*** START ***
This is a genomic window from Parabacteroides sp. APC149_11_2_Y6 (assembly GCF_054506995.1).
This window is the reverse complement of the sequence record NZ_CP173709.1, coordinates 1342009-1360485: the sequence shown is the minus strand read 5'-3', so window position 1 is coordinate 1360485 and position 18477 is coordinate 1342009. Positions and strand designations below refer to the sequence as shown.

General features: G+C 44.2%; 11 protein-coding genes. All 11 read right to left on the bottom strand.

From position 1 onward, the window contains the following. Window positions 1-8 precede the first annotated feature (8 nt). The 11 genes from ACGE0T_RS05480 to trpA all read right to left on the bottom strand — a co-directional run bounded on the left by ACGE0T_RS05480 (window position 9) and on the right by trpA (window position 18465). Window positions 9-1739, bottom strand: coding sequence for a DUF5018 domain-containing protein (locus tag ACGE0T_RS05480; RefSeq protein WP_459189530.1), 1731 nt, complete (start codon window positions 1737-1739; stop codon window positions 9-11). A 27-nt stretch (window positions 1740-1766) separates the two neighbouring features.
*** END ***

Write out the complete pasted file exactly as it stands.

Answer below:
This is a genomic window from Parabacteroides sp. APC149_11_2_Y6 (assembly GCF_054506995.1).
This window is the reverse complement of the sequence record NZ_CP173709.1, coordinates 1342009-1360485: the sequence shown is the minus strand read 5'-3', so window position 1 is coordinate 1360485 and position 18477 is coordinate 1342009. Positions and strand designations below refer to the sequence as shown.

General features: G+C 44.2%; 11 protein-coding genes. All 11 read right to left on the bottom strand.

From position 1 onward, the window contains the following. Window positions 1-8 precede the first annotated feature (8 nt). The 11 genes from ACGE0T_RS05480 to trpA all read right to left on the bottom strand — a co-directional run bounded on the left by ACGE0T_RS05480 (window position 9) and on the right by trpA (window position 18465). Window positions 9-1739, bottom strand: coding sequence for a DUF5018 domain-containing protein (locus tag ACGE0T_RS05480; RefSeq protein WP_459189530.1), 1731 nt, complete (start codon window positions 1737-1739; stop codon window positions 9-11). A 27-nt stretch (window positions 1740-1766) separates the two neighbouring features.